Thanks for visiting us!

Badminton Central is a free community for fans of badminton! If you find anything useful here please consider registering to see more content and get involved with our great community users, it takes less than 15 seconds! Everybody is welcome here.

Click here for a FREE account!

Sport Psychology in Badminton

Discussion in 'Techniques / Training' started by macazteeg, Mar 29, 2009.

  1. JustinG

    JustinG Regular Member

    Joined:
    Mar 28, 2009
    Messages:
    207
    Likes Received:
    0
    Location:
    Ottawa
    Yes, I do believe that Mozart had to work extremely hard to write his music; infact, it has been documented that he was obbsessed with his music, and refining his craft. I am sorry but I have to correct you, Mozart was not self-taught. His father is/was one of the best known composers of his time and created some terrific works. Mozart was not born a genius (prodigy) he was created as so through his unique upbringing and passion to learn.

    I agree that everyone is unique and has different gifts, but this is largley shaped by experiences (or lack there of) not genetics.
     
  2. chris-ccc

    chris-ccc Regular Member

    Joined:
    Apr 1, 2006
    Messages:
    26,910
    Likes Received:
    11
    Occupation:
    Professional Badminton Coach & Badminton Promoter
    Location:
    Melbourne, Victoria, Australia
    Mozart was not self-taught

    .
    We learn as we observe/study how others do it. And we can be taught by a teacher/coach, and/or we can copy how others do it.

    The bottom line is 'We still need "others" to help us to be taught'.

    IMHO, 'self-taught' only applies when we invent/introduce something new that others have not done/known it before. And usually, it's just a modification of others' know-how.
    .
     
    #142 chris-ccc, Apr 23, 2010
    Last edited: Apr 23, 2010
  3. amleto

    amleto Regular Member

    Joined:
    Feb 12, 2008
    Messages:
    2,765
    Likes Received:
    19
    Location:
    UK
    then your opinion goes against the definition of self-taught.
     
  4. chris-ccc

    chris-ccc Regular Member

    Joined:
    Apr 1, 2006
    Messages:
    26,910
    Likes Received:
    11
    Occupation:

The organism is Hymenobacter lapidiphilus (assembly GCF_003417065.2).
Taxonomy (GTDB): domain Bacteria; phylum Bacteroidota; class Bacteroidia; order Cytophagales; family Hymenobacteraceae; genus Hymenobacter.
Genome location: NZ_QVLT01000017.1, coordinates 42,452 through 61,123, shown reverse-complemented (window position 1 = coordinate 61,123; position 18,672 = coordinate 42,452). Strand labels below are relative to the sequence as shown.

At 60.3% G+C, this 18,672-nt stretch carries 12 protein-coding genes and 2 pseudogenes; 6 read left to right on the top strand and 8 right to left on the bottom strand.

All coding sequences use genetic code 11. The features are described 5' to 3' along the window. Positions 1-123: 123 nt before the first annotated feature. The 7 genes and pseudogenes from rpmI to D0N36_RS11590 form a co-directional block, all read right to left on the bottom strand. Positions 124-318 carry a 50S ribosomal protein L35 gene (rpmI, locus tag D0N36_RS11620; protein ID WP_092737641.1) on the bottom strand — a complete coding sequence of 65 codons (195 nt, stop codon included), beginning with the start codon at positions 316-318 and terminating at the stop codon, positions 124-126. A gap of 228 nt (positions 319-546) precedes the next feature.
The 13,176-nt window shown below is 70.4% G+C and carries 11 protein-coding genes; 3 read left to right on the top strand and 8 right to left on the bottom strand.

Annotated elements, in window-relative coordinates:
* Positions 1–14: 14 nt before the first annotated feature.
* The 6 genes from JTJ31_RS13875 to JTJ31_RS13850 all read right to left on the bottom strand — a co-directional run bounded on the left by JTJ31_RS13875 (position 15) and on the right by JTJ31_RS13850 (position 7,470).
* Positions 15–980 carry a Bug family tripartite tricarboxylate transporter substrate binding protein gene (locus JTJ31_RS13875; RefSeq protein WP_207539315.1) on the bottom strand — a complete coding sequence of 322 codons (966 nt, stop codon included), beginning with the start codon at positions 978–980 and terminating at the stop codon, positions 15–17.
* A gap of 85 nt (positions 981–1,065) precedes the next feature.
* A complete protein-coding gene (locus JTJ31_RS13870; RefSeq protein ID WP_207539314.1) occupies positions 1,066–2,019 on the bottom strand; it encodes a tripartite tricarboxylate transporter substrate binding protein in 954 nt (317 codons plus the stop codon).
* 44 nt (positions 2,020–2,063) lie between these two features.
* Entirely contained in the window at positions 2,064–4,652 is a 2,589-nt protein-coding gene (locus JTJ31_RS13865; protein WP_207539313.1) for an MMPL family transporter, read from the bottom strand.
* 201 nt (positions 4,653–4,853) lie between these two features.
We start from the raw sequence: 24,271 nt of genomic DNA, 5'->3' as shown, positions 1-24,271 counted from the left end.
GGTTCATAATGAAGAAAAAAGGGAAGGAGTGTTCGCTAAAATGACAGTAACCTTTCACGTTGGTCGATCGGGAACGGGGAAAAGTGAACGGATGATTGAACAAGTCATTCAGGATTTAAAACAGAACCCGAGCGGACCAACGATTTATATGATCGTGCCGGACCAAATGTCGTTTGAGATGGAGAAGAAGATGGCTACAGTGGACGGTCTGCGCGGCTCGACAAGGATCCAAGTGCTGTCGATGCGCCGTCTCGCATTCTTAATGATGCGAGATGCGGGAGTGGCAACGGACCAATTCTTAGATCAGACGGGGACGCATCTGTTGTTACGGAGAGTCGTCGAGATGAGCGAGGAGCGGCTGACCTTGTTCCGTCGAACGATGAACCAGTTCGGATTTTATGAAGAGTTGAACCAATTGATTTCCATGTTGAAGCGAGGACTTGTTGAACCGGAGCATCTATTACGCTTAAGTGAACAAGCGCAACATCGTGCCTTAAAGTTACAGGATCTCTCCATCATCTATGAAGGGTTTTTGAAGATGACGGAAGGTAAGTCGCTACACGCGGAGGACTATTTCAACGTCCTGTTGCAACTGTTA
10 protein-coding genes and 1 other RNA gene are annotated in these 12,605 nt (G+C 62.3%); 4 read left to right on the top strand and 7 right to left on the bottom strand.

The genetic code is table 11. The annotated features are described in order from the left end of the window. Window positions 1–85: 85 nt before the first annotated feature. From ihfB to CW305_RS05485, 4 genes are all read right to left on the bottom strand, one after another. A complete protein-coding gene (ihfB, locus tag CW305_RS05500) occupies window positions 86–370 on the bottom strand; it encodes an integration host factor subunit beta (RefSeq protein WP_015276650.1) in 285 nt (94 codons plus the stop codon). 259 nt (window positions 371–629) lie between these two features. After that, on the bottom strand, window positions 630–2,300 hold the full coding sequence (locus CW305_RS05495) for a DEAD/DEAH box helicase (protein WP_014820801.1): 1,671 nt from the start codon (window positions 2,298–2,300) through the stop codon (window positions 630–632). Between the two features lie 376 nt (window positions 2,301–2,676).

Professional Badminton Coach & Badminton Promoter
    Location:
    Melbourne, Victoria, Australia
    We still need "others" to help us to be taught

    .
    Perhaps I think of the definition of self-taught differently. What I mentioned was:- 'We still need "others" to help us to be taught'.

    Just look at the many 'Teach Yourself' books available. In a way, we are still taught by the authors of the books.
    .
     
    #144 chris-ccc, Apr 23, 2010
    Last edited: Apr 23, 2010
  5. andreee

    andreee New Member

    Joined:
    Aug 1, 2010
    Messages:
    2
    Likes Received:
    0
    Location:
    st.louis
    Hey,
    This is so nice you are player too. i also love psychology subject and i also wanna get degree in that. so if any question arised in front then i will ask from you.

    cheers!!

    ______________
     
  6. andreee

    andreee New Member

    Joined:
    Aug 1, 2010
    Messages:
    2
    Likes Received:
    0
    Location:
    st.louis
    Hey,
    This is so nice you are player too. i also love psychology subject and i also wanna get degree in that. so if any question arised in front then i will ask from you.

    cheers!!

    ______________
    brainwave activation
     
  7. macazteeg

    macazteeg Regular Member

    Joined:
    Mar 27, 2009
    Messages:
    82
    Likes Received:
    0
    Occupation:
    Psychologist
    Location:
    Philippines
    yes and thanks! im still accepting questions so just post it here in the topics and i will answer as soon as i could, keep em questions coming please :)
     
  8. visor

    visor Regular Member

    Joined:
    Dec 7, 2009
    Messages:
    13,529
    Likes Received:
    267
    Location:
    Vancouver, BC
    Vizualization of shot : When I remember to or have enough time to do it, visualizing the shot just before I make it has helped make my shots very accurate. Has anyone else have this experience too?
     
  9. amleto

    amleto Regular Member

    Joined:
    Feb 12, 2008
    Messages:
    2,765
    Likes Received:
    19
    Location:
    UK
    oh, good resurrection.
     
  10. latecomer

    latecomer Regular Member

    Joined:
    Sep 6, 2012
    Messages:
    1,075
    Likes Received:
    45
    Occupation:
    selfemploy
    Location:
    aberdeen
    That's exactly what good golfers do.
     
  11. Borbor

    Borbor Regular Member

    Joined:
    Aug 2, 2012
    Messages:
    354
    Likes Received:
    0
    Location:
    Canada
    Not just golfers, race car drivers do it as well. So do gymnasts, figure skaters, archers to name a few.
     
  12. visor

    visor Regular Member

    Joined:
    Dec 7, 2009
    Messages:
    13,529
    Likes Received:
    267
    Location:
    Vancouver, BC
    Interesting. I always knew visualizing before the game is important, but doing it just before a shot makes a huge difference to me. Somehow I feel as if my brain and muscles are acting as one and does exactly what I had intended. I'll have to remember to do this more often.

    Also, this thread has a lot of excellent advice re application of psychology in the game.
     
  13. Borbor

    Borbor Regular Member

    Joined:
    Aug 2, 2012
    Messages:
    354
    Likes Received:
    0
    Location:
    Canada
    Yes, because the visualization is the dress rehearsal. Your brain doesn't know the difference (on the subconscious level) between whether you physically hit the shuttle or not. So when you actually need to do it, it's pretty straightforward because you've done it once already.